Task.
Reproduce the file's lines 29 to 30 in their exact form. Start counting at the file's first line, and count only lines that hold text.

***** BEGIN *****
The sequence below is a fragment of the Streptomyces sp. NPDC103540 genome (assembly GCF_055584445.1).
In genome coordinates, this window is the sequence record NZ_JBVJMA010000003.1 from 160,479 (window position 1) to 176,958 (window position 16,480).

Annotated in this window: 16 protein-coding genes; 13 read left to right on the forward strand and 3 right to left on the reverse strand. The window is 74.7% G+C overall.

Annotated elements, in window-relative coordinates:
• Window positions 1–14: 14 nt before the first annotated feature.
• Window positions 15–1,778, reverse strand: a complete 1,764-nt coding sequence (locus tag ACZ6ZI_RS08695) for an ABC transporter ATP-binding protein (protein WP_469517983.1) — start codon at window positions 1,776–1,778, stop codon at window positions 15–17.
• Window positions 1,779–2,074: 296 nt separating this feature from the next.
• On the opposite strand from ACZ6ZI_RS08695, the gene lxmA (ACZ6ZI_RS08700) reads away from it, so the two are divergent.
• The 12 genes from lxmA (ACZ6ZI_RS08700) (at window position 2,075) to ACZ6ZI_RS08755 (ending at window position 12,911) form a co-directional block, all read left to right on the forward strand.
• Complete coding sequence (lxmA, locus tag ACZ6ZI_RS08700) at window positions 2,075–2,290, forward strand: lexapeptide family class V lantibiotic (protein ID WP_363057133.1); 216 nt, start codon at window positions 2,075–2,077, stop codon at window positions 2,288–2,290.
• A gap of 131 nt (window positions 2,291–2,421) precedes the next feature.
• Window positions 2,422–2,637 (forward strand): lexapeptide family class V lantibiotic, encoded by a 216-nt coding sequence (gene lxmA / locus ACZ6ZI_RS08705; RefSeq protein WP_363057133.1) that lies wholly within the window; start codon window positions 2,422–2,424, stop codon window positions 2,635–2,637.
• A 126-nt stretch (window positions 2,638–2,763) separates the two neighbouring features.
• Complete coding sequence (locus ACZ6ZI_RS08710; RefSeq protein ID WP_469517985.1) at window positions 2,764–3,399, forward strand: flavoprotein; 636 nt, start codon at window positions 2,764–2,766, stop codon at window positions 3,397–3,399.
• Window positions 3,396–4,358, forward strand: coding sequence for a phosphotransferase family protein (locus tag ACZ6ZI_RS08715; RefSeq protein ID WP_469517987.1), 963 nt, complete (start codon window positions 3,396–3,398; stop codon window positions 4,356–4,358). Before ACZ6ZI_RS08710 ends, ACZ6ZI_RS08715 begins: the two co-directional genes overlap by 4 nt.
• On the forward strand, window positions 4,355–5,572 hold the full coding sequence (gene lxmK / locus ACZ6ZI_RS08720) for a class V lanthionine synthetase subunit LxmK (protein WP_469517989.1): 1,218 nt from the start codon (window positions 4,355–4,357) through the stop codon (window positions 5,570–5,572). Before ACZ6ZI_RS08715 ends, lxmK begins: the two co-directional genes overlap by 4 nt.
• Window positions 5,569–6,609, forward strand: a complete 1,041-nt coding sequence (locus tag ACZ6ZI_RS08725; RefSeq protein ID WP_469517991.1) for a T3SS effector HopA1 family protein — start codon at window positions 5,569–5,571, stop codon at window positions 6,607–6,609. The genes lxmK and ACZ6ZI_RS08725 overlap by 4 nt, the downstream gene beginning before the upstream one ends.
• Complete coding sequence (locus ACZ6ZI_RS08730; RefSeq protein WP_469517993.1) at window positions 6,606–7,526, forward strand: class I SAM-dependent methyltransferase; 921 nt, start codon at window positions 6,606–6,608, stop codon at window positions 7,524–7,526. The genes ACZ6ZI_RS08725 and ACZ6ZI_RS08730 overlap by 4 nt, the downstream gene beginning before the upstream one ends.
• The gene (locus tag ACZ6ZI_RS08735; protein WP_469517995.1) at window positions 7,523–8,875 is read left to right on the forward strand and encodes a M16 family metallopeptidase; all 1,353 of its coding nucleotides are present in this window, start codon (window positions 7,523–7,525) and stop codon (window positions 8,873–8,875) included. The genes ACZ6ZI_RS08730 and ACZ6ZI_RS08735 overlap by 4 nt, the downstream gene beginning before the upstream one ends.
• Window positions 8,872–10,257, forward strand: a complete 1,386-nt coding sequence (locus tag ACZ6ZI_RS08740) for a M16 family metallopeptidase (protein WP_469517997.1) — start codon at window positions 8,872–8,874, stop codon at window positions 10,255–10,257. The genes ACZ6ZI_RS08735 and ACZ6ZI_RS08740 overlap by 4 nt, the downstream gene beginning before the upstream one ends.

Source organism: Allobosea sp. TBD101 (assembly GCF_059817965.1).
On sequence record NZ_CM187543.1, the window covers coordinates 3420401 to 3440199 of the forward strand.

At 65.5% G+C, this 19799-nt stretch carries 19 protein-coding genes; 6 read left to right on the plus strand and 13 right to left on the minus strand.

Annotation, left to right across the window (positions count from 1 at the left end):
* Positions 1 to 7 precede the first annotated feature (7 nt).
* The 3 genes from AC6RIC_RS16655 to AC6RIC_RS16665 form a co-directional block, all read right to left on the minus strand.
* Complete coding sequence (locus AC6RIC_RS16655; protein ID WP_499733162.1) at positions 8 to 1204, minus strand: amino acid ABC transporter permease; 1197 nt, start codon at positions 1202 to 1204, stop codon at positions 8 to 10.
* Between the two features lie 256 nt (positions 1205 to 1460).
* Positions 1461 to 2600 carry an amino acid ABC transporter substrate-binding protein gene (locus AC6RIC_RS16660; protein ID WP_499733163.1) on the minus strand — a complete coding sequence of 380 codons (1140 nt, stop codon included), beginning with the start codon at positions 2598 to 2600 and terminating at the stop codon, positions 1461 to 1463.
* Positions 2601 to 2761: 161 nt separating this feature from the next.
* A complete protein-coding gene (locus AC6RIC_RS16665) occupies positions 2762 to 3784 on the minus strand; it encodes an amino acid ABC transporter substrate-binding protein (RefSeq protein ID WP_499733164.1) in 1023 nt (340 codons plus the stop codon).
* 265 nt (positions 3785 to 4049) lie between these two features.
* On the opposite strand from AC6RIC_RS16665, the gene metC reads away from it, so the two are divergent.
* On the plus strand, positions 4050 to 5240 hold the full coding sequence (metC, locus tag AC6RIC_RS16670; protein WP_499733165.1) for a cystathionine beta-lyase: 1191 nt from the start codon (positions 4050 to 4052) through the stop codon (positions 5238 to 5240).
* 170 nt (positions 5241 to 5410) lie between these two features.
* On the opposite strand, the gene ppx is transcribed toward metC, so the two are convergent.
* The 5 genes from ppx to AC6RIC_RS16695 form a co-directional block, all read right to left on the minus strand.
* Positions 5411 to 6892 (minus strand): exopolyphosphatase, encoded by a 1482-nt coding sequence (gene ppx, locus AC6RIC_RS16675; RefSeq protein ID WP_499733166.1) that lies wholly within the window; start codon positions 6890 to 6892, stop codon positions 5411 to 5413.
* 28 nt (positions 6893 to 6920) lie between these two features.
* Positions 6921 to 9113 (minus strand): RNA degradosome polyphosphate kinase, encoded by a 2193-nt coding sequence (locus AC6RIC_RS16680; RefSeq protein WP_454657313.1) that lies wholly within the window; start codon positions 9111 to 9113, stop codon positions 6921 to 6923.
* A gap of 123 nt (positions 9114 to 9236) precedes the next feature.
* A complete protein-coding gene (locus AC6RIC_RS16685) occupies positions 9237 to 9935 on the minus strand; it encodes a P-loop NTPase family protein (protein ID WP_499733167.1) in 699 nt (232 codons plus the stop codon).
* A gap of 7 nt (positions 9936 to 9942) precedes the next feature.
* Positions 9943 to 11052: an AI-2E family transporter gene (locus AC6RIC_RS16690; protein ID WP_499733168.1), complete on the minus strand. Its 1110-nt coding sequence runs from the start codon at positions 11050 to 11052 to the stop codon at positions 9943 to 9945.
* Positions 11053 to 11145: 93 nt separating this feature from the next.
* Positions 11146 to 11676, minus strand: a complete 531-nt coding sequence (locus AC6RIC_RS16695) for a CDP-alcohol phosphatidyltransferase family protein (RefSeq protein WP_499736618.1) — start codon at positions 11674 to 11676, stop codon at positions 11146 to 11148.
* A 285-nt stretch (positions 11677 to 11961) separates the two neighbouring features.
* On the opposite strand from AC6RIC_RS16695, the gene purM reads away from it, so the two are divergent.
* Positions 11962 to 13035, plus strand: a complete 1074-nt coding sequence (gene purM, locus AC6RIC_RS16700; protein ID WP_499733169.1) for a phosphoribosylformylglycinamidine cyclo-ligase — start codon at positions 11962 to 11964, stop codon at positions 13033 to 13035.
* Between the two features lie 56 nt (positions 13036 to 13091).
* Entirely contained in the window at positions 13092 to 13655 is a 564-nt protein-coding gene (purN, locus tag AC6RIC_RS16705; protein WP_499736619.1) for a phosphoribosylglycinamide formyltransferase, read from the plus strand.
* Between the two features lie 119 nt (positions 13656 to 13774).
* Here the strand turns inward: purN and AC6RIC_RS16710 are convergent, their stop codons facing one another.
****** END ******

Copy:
* Positions 1461 to 2600 carry an amino acid ABC transporter substrate-binding protein gene (locus AC6RIC_RS16660; protein ID WP_499733163.1) on the minus strand — a complete coding sequence of 380 codons (1140 nt, stop codon included), beginning with the start codon at positions 2598 to 2600 and terminating at the stop codon, positions 1461 to 1463.
* Positions 2601 to 2761: 161 nt separating this feature from the next.